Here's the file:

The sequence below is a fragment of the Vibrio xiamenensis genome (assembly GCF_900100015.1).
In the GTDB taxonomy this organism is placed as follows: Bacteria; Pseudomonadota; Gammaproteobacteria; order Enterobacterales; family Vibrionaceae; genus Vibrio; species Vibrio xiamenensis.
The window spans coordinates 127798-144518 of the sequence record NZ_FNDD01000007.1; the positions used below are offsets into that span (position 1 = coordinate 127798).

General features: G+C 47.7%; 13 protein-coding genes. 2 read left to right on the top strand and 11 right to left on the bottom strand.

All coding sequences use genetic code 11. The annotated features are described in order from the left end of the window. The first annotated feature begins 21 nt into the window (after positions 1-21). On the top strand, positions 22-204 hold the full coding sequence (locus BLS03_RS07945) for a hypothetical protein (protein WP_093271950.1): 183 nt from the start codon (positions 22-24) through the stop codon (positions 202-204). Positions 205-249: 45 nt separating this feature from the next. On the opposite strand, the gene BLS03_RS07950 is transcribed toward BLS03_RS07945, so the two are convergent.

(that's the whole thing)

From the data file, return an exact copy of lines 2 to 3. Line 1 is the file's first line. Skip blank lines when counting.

In the GTDB taxonomy this organism is placed as follows: Bacteria; Pseudomonadota; Gammaproteobacteria; order Enterobacterales; family Vibrionaceae; genus Vibrio; species Vibrio xiamenensis.
The window spans coordinates 127798-144518 of the sequence record NZ_FNDD01000007.1; the positions used below are offsets into that span (position 1 = coordinate 127798).